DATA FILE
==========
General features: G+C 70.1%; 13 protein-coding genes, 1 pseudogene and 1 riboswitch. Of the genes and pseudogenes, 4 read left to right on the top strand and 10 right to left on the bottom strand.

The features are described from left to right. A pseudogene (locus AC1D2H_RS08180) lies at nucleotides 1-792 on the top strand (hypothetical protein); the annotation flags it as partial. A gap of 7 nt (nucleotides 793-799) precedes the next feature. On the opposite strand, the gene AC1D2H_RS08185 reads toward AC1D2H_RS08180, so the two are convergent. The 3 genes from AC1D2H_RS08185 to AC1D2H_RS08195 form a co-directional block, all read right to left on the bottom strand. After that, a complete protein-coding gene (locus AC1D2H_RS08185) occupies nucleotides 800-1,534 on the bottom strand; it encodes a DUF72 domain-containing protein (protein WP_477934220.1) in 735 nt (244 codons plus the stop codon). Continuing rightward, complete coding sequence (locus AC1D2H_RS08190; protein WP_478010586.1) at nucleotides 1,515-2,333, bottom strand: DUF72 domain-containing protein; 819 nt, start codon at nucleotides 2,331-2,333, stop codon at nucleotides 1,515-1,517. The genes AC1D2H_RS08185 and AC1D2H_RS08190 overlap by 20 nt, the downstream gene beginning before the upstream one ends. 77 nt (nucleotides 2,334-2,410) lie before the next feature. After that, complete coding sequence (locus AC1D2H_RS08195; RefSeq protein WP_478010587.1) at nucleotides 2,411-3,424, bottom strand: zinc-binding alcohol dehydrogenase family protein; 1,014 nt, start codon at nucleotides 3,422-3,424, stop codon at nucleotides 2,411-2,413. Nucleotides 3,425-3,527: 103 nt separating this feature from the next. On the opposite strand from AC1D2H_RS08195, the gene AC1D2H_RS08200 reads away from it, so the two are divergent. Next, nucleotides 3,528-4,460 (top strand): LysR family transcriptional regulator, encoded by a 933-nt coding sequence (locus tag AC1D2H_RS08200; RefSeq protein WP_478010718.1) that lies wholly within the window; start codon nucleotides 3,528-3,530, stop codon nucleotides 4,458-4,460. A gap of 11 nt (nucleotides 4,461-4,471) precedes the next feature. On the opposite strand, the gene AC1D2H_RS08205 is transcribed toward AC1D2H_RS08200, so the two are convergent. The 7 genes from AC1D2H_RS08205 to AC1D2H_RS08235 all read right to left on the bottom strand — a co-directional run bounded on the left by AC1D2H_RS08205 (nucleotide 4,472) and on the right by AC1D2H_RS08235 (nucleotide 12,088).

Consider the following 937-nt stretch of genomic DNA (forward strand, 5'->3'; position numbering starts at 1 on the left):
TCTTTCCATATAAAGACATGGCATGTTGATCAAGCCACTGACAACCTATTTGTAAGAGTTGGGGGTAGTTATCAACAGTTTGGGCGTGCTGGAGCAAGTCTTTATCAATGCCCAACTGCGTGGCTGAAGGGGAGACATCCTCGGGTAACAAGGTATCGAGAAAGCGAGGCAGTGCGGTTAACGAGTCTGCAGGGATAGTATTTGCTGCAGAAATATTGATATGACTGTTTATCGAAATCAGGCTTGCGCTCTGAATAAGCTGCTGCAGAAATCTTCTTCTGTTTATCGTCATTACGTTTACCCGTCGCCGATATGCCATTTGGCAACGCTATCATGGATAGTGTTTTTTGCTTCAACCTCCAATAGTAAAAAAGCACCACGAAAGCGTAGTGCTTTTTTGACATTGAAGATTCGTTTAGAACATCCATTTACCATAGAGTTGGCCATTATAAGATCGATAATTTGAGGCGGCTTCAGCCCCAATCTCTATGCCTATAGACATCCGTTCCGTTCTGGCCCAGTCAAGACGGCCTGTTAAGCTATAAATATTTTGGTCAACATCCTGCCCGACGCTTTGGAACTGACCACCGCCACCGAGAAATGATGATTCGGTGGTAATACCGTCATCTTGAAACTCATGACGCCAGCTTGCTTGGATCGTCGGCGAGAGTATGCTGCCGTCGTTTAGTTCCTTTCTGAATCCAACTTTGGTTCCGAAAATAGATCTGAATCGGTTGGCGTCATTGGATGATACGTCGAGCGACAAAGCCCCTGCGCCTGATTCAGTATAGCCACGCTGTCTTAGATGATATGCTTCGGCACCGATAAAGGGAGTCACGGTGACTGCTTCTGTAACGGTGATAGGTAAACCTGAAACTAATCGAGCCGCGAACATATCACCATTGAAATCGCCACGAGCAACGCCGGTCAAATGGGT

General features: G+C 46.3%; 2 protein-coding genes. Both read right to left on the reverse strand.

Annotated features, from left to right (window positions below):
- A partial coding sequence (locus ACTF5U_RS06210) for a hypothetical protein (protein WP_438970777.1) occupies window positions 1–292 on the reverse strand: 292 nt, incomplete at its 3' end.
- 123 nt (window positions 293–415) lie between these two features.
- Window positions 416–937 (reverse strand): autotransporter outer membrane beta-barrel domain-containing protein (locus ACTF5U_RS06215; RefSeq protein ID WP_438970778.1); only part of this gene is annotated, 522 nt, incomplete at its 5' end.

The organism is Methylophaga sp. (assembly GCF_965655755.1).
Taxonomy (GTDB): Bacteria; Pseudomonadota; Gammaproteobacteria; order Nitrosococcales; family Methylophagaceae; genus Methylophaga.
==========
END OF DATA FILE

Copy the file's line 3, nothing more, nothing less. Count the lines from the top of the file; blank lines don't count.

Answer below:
Consider the following 937-nt stretch of genomic DNA (forward strand, 5'->3'; position numbering starts at 1 on the left):